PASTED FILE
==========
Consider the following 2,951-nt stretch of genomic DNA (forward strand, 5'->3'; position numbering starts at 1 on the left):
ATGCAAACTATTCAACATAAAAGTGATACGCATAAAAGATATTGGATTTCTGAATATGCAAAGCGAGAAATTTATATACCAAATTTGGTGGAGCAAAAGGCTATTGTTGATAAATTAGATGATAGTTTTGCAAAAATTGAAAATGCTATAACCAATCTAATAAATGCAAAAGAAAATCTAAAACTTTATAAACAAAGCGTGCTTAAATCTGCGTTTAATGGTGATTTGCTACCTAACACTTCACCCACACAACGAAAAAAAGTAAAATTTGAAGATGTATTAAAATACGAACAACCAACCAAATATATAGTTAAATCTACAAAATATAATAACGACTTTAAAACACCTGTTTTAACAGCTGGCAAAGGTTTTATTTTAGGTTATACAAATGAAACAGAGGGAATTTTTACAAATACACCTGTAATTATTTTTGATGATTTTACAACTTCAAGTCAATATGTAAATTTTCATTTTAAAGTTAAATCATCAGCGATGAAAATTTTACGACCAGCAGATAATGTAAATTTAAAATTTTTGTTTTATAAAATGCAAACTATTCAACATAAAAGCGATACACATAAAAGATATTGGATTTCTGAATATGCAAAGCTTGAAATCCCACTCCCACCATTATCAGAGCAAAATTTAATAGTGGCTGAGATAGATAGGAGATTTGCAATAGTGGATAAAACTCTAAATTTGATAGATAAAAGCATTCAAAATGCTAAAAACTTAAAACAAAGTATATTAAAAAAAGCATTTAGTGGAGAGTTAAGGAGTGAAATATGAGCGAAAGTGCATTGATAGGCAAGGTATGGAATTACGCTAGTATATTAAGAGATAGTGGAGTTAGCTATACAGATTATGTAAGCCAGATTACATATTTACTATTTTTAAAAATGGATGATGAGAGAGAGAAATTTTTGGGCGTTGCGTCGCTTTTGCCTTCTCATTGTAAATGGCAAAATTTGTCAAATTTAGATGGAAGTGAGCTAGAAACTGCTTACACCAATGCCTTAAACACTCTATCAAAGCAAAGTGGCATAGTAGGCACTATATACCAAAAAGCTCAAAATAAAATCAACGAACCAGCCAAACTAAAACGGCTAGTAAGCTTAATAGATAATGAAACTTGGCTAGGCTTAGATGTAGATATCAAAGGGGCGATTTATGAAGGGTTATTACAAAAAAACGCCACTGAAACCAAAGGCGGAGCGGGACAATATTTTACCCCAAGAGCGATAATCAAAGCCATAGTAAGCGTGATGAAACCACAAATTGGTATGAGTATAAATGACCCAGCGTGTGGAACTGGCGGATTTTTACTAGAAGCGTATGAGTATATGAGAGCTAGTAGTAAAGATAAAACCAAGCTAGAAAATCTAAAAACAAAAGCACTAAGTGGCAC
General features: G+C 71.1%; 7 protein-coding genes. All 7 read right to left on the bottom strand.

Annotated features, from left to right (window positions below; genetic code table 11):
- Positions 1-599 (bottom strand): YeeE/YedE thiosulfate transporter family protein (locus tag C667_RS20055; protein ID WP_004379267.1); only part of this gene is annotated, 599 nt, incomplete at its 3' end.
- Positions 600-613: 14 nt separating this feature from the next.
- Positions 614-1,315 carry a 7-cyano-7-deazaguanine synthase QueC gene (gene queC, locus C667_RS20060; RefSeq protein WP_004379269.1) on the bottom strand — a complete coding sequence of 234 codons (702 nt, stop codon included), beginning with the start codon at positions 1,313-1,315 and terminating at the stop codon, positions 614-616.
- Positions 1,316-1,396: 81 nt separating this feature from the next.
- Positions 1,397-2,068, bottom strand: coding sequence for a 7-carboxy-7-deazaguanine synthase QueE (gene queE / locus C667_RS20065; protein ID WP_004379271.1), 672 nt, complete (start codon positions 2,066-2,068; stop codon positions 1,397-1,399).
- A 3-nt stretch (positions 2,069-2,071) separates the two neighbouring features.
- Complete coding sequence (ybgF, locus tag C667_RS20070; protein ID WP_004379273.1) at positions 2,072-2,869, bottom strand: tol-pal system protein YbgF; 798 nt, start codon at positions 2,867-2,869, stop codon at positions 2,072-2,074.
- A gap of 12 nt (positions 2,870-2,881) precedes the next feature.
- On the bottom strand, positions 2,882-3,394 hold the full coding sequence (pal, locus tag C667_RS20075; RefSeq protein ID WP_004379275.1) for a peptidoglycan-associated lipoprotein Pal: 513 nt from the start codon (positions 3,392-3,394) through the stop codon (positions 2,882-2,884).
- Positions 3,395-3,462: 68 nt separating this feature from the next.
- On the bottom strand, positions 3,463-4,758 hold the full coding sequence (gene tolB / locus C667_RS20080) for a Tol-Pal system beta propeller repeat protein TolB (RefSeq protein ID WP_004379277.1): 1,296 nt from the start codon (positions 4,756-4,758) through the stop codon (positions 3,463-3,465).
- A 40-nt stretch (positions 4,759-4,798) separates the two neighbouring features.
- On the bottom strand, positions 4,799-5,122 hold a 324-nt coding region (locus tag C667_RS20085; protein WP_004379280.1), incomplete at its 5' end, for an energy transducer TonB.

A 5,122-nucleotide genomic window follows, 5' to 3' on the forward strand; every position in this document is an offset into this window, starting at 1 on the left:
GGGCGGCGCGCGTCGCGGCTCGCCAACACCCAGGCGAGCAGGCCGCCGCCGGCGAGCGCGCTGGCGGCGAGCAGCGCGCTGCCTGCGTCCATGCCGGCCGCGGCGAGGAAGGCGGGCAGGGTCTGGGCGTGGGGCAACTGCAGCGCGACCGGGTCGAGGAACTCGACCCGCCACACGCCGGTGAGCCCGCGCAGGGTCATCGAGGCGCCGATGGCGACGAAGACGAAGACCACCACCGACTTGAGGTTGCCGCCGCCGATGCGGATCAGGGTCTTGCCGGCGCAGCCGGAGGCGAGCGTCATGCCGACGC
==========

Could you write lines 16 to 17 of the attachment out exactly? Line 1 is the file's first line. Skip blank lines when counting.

- A 40-nt stretch (positions 4,759-4,798) separates the two neighbouring features.
- On the bottom strand, positions 4,799-5,122 hold a 324-nt coding region (locus tag C667_RS20085; protein WP_004379280.1), incomplete at its 5' end, for an energy transducer TonB.